Shia LaBeouf continues to be the most outspoken actor in Hollywood.
In a new interview with USA Today, LaBeouf revealed he used acid on the set of "The Necessary Death of Charlie Countryman" to better immerse himself in the role.
"There's a way to do an acid trip like 'Harold & Kumar,' and there's a way to be on acid," LaBeouf said. In the drama, which co-stars Evan Rachel Wood, Rupert Grint, Melissa Leo, Mads Mikkelsen, Aubrey Plaza and Til Schweiger, LaBeouf plays a young man who falls for the girlfriend of a crime boss. During one scene, his title character gets high on the psychedelic drug. "What I know of acting, Sean Penn actually strapped up to that [electric] chair in 'Dead Man Walking,'" LaBeouf said to USA Today's Andrea Mandell. "These are the guys that I look up to."
That LaBeouf would be so forthcoming with details about his acid use shouldn't be too surprising. The "Transformers" star has turned speaking his mind into a cottage industry.
In a recent interview with THR, the actor claimed he was finished making blockbusters.
"There's no room for being a visionary in the studio system. It literally cannot exist," he said, before adding, "[the studios] give you the money, then get on a plane and come to the set and stick a finger up your ass and chase you around for five months."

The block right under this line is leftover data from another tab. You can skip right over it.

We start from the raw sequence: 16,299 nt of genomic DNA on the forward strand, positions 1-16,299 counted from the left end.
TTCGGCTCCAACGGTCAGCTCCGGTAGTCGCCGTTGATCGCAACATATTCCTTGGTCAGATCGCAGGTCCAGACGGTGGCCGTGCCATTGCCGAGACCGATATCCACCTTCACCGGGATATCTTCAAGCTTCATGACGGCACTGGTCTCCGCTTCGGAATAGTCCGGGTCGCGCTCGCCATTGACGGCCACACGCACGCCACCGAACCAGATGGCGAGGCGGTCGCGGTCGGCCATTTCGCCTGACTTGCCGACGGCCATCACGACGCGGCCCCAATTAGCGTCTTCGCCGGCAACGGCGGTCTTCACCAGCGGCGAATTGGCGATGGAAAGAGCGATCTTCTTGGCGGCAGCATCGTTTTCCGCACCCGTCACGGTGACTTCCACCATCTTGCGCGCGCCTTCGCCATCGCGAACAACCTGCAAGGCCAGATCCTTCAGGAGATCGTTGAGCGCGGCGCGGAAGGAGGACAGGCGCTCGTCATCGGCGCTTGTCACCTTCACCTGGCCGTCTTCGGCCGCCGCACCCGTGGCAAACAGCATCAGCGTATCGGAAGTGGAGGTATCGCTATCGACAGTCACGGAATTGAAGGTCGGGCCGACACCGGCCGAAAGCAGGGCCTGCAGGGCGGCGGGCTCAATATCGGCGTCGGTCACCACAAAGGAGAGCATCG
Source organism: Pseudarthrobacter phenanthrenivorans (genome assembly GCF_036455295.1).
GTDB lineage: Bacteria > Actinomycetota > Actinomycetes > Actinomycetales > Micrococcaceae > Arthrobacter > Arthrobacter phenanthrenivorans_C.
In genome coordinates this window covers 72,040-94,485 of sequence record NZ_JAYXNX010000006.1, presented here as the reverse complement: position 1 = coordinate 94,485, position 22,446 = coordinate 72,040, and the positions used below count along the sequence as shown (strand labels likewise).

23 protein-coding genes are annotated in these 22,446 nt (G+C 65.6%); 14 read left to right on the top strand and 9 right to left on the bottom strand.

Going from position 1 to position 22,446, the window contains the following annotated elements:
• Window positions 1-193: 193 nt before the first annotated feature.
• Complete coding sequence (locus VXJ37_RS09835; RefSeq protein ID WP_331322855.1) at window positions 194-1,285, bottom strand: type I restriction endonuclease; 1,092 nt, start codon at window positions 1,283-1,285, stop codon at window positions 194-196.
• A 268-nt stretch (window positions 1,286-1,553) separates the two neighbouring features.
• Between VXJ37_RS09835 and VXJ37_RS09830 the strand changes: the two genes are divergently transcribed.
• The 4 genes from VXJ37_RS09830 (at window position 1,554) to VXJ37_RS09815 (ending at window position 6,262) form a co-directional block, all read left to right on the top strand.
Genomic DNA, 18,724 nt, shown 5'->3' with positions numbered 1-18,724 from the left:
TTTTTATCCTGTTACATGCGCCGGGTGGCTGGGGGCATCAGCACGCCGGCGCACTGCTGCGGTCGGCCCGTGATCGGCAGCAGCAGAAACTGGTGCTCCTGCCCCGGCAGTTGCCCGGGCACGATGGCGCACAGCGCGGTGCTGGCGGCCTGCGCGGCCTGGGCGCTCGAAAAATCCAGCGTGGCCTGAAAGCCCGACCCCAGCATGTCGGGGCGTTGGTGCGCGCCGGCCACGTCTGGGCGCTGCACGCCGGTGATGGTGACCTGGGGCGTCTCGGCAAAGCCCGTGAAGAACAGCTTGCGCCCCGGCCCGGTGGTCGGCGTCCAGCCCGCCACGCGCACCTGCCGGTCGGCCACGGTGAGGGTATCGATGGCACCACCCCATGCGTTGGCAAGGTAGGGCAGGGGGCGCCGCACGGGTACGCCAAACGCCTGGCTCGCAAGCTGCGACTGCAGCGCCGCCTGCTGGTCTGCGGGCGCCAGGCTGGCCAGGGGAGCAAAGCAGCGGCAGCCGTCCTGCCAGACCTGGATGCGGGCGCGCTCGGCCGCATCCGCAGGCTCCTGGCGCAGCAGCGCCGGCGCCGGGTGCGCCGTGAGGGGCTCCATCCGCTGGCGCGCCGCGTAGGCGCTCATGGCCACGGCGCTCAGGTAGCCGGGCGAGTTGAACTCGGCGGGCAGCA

Previously, LaBeouf blasted "Indiana Jones and the Kingdom of the Crystal Skull" (something that strained his relationship with director Steven Spielberg) as well as Michael Bay's "Transformers: Revenge of the Fallen."
"We have a great relationship because we can tell each other the truth about anything -- whether either one of us wants to hear it is another story," Bay told USA Today. "Shia will always be like a younger brother to me."
LaBeouf stars in this week's "Lawless," the first of many indie-minded films on his resume. In addition to "The Necessary Death of Charlie Countryman," LaBeouf is also set to appear in Robert Redford's "The Company You Keep" and Lars Von Trier's "The Nymphomaniac." That latter film will reportedly feature real, onscreen sex.
For more on LaBeouf's career turn, head over to USA Today.
[via USA Today]
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